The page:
By Derek Baker, February 7 2017 —
As the next sitting of Parliament commenced on Jan. 30, the Liberal government distributed mandate letters to its ministries. Notably missing from the mandate letter issued to the Minister of Democratic Institutions was an instruction to continue pursuing electoral reform.
The abandonment of electoral reform means that Canada will continue to use single member plurality — “first-past-the-post” (FPTP) — as its method of electing Members of Parliament to the House of Commons for the foreseeable future. Canada’s electoral system has a controversial history, with detractors from both opposition parties and the public. Electoral reform was also one of the Liberal Party of Canada’s key platform points in the 2015 federal election, and something Prime Minister Justin Trudeau emphasized through his first year in office.
Though breaking an election promise is worthy of criticism, electoral reform — especially to a party-list proportional representation or ranked ballot electoral system — fundamentally misunderstands the context and history in which the Canadian political system was created.
Calls for electoral reform often fault FPTP for creating “unrepresentative” governments. However, FPTP provides a type of representation consistent with geographic regions across the country. Regional identity is an important element in Canadian politics and was one of the founding principles of Confederation. An electoral system that does not provide a link between constituencies and Parliament — such as party-list proportional representation — would not accomodate the regional identity essential to Canadian federalism.
A person from Saskatchewan may not comprehend the significance of fishery regulations in the same way that someone from Nova Scotia would, similiar to the way someone from Quebec may not understand the impact of natural resource policies to Albertans. With FTPT, MPs are elected from regional districts rather than a party list, allowing region-specific concerns to be brought directly into the House of Commons.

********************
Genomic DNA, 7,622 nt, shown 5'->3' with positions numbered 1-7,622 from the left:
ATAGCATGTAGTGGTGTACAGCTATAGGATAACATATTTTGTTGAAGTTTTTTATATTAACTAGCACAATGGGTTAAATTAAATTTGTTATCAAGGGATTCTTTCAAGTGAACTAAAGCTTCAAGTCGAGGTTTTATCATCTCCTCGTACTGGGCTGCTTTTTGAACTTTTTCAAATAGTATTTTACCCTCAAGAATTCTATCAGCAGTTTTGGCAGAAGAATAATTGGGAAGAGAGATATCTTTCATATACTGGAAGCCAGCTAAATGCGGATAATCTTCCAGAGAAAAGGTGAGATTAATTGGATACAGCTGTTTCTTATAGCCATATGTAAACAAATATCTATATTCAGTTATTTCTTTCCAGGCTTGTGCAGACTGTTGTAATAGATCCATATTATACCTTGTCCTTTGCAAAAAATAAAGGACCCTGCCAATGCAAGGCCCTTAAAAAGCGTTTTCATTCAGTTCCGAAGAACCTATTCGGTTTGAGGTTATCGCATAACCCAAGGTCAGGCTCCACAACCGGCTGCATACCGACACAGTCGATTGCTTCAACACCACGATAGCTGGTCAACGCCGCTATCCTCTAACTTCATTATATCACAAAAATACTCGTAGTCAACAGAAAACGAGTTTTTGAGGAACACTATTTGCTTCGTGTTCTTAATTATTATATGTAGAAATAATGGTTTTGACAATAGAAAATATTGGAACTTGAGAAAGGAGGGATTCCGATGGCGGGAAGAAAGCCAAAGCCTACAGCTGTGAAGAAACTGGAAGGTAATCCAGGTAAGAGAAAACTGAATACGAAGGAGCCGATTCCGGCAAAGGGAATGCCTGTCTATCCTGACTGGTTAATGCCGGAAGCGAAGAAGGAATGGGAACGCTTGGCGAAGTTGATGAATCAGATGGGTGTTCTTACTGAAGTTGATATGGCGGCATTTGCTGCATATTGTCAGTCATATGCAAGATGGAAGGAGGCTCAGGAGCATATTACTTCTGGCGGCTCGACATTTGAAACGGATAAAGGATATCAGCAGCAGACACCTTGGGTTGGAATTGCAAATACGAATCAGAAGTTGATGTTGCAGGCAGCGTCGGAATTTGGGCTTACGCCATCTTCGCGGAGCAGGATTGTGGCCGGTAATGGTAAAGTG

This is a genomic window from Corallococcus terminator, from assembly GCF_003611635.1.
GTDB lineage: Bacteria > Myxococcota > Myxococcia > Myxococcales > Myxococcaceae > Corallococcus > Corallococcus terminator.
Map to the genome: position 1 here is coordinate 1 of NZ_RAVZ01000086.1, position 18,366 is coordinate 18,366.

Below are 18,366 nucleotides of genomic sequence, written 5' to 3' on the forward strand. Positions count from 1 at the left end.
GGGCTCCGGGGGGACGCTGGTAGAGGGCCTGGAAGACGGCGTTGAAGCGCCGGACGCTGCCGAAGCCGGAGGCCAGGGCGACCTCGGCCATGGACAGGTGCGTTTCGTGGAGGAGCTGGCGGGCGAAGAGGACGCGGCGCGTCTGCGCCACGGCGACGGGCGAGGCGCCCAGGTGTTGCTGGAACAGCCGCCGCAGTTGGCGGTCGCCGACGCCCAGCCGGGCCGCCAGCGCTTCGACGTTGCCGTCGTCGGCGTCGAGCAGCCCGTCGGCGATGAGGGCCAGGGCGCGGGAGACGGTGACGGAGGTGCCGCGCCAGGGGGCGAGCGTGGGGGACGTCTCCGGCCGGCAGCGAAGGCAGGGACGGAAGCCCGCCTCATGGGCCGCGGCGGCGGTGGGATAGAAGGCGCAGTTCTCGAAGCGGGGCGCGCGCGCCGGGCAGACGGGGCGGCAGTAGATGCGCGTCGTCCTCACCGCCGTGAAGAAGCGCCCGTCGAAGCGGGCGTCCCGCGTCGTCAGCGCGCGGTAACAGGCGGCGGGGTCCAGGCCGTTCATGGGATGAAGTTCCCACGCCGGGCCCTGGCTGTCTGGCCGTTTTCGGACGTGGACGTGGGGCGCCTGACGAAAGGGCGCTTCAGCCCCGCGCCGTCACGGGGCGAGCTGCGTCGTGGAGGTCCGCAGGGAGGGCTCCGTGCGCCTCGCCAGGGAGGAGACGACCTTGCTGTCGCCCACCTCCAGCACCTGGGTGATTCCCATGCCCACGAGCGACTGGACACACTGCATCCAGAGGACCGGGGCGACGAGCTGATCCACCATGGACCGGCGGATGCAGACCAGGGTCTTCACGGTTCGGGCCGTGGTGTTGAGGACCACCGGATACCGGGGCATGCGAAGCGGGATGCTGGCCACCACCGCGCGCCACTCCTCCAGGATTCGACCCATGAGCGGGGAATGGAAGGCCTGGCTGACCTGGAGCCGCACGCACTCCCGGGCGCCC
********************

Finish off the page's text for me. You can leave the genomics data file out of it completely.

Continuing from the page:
This regional voice is especially important for Albertans in a province that is frequently antagonized by much of the country.
Some argue that proportional electoral systems allows for greater socio-demographics representation. This would mean a higher percentage of groups that have been historically underrepresented in government — like women, visible minorities and indigenous Canadians — to better reflect the population.
However, studies show switching to proportional representation alone does not lead to increased diversity in the House of Commons. If a party is not currently nominating underrepresented groups to run in a riding, what is the incentive to include them on the party list? Citing proportional representation as a solution to the lack of diversity in the House of Commons is flawed.
Finally, FPTP’s tendency to create majority governments allows for stable and effective legislation. On average, minority governments in Canada sit for less than half as long as majority governments. Though it may seem ideal for parties to cooperate in coalition governments, anyone who has seen a debate in the House of Commons can attest that eloquent deliberation turns into nothing more than political grandstanding.
The ability of a government to actually pass legislation unimpeded by politicking is essential if we want to get anything done. This sentiment is likely best summed up by a quote by Harvard University political scientist Samuel Beer: “representative government must not only represent, it must also govern.”
The fate of FPTP is grim in Canada, but public sentiment on a specific electoral system is divided. Ideally, when Canada’s electoral system does reform, it will be to a system that ensures regional representation and effective legislation in the House of Commons.
But the loss of the opportunity to reform to proportional representation or a ranked ballot system — two reforms suggested by the Liberal Party — is not something we should mourn.